Featuring residents, both old and young, going about their everyday lives and work, the photographs are raw, honest and exceptionally beautiful.
In his foreword to the accompanying exhibition book, Ian McMillan says:
“These wonderful photographs are poems and short stories; they are miniatures and epics; they are tiny movements at the edge of the folding map and huge gestures at the vortex of the turning world. Once seen, they cannot be unseen. They hang around in the viewers mind, returning in the moments before sleep or on train journeys through the afternoon.
Lucy Saggers’ images have the timelessness of cave paintings but, somehow, the modernity of Instagram. Here is a man following a flock of geese; here is someone standing by an empty bier. Here is a woman baking, and we know that the recipe is not in a book but in her head in the voice of her grandma. Here they are: they are us. We share their humanity and they amplify ours.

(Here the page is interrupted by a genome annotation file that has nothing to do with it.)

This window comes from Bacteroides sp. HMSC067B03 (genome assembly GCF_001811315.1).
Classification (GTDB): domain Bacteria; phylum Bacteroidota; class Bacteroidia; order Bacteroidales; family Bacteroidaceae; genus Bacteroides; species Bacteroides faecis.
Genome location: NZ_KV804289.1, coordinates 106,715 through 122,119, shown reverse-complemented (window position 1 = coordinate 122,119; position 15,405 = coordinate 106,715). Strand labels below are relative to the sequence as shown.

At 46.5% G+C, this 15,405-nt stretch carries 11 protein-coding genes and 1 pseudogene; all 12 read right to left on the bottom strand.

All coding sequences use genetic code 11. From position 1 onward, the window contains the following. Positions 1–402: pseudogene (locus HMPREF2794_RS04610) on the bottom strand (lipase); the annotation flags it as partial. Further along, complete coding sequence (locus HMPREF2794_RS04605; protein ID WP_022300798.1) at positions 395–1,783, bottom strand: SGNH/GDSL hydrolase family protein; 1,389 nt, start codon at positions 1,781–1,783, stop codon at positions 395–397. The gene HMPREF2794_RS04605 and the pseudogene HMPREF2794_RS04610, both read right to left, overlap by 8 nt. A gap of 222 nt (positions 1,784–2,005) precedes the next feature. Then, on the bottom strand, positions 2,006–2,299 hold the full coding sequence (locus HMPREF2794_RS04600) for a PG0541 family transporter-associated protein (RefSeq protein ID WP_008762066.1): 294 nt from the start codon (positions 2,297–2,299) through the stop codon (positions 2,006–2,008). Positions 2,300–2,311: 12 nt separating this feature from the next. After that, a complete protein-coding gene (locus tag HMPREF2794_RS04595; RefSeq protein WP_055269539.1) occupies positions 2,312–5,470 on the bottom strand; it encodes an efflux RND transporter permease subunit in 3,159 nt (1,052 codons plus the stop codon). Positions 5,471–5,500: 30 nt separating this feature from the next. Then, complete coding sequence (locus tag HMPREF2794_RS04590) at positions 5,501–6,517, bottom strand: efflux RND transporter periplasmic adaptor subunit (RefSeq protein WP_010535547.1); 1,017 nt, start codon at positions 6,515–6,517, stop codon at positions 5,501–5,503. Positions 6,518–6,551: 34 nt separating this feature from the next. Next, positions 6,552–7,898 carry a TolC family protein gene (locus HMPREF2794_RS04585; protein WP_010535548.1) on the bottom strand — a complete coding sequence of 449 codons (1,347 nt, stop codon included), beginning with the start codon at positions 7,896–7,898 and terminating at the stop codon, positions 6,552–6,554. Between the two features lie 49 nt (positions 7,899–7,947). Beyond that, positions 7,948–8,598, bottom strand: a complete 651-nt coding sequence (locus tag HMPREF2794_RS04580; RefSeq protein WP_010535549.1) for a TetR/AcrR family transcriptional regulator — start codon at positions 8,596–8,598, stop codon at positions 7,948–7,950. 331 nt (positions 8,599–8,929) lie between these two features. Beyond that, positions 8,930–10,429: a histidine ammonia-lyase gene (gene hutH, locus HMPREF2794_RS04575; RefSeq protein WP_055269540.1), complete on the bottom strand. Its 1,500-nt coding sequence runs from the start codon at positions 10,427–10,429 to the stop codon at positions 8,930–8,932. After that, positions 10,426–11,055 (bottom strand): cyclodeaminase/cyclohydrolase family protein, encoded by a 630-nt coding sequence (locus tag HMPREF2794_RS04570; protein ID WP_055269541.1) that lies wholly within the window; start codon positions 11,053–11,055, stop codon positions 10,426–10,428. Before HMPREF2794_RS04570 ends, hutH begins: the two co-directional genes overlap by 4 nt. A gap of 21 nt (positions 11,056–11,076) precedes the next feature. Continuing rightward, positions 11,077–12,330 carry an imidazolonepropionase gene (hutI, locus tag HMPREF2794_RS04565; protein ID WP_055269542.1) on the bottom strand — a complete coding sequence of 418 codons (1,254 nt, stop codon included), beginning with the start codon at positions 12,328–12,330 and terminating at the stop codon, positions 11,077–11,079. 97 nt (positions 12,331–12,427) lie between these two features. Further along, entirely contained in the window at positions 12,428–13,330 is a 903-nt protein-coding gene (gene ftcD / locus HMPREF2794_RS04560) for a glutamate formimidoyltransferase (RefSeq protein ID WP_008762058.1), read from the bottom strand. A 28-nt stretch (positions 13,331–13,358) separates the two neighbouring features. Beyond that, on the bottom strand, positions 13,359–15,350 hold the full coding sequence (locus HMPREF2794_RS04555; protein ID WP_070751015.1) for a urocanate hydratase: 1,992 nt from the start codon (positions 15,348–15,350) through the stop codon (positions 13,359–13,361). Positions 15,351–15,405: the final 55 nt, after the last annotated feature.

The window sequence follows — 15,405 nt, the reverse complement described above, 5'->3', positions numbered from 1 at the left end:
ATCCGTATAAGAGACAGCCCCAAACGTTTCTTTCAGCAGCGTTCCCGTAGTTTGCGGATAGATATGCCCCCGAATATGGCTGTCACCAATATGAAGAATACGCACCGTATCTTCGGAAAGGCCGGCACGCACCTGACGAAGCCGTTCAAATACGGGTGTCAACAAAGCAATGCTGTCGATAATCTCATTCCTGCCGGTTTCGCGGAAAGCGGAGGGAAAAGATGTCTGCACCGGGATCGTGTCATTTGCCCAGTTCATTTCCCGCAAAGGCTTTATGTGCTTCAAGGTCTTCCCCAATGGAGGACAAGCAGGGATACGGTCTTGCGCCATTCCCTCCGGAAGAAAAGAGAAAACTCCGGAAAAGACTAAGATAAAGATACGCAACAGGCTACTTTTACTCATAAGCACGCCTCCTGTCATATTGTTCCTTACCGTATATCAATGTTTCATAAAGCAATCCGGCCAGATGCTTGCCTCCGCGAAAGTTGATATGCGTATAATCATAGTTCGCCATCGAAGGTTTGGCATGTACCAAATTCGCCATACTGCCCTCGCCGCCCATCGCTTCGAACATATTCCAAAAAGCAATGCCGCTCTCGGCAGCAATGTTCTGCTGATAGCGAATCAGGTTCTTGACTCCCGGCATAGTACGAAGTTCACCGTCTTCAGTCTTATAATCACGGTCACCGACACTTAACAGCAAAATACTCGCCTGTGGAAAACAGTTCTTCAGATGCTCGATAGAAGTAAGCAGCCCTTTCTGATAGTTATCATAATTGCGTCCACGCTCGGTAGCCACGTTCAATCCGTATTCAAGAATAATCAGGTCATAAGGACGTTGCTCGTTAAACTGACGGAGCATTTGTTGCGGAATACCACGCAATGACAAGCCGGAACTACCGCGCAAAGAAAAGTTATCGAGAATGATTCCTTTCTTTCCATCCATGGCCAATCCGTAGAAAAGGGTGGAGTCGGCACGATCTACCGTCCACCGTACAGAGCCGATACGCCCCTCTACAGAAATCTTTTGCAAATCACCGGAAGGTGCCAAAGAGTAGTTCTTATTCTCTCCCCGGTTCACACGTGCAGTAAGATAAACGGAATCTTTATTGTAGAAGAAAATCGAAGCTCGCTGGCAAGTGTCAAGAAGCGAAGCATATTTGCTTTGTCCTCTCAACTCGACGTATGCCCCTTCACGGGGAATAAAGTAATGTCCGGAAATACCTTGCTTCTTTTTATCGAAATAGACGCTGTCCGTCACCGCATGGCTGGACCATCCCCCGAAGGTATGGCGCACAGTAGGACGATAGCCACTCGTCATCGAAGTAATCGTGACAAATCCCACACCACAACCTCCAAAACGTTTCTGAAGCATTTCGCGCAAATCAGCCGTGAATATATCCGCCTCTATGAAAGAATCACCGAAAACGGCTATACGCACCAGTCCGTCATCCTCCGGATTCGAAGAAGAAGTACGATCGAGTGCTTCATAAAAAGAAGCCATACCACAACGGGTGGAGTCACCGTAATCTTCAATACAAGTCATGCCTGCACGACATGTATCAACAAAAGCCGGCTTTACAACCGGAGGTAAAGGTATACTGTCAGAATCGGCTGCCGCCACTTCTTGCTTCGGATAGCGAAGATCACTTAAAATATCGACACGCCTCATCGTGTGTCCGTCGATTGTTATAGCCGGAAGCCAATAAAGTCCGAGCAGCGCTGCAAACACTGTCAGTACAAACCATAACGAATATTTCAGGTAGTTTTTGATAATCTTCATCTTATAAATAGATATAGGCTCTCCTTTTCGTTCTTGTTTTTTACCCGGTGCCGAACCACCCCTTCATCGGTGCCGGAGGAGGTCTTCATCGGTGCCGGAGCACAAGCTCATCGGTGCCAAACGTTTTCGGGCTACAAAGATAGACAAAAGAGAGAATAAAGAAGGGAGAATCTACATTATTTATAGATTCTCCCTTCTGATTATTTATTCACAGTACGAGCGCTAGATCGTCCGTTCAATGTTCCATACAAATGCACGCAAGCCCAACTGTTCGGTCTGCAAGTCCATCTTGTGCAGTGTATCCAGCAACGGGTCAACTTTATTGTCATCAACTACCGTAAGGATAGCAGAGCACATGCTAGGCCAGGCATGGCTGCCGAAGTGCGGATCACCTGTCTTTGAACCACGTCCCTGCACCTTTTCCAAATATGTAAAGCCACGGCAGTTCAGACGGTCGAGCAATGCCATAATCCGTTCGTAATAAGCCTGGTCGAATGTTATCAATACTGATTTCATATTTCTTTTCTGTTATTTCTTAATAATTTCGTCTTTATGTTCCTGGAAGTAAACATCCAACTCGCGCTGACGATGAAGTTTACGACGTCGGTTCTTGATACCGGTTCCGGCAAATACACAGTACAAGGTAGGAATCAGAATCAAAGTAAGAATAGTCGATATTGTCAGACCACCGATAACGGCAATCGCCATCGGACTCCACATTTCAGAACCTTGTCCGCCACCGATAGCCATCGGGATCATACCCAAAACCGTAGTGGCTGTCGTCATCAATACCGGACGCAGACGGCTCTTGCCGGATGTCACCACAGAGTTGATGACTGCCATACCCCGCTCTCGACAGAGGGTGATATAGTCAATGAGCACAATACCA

Lucy has captured a place that moves to ancient and unspoken rhythms of sunrise and sunset, of birth and death and the unending dance of the seasons.”
Ian McMillan (2017)
Lucy has previously been shortlisted for several awards and in 2015 made the second round of the prestigious National Portrait Gallery Taylor Wessing Photographic Portrait Award.
The exhibition is curated by Andrew Dalton and printed by Joe Cornish on paper provided by Fotospeed. The accompanying exhibition book is funded by Ryedale District Council.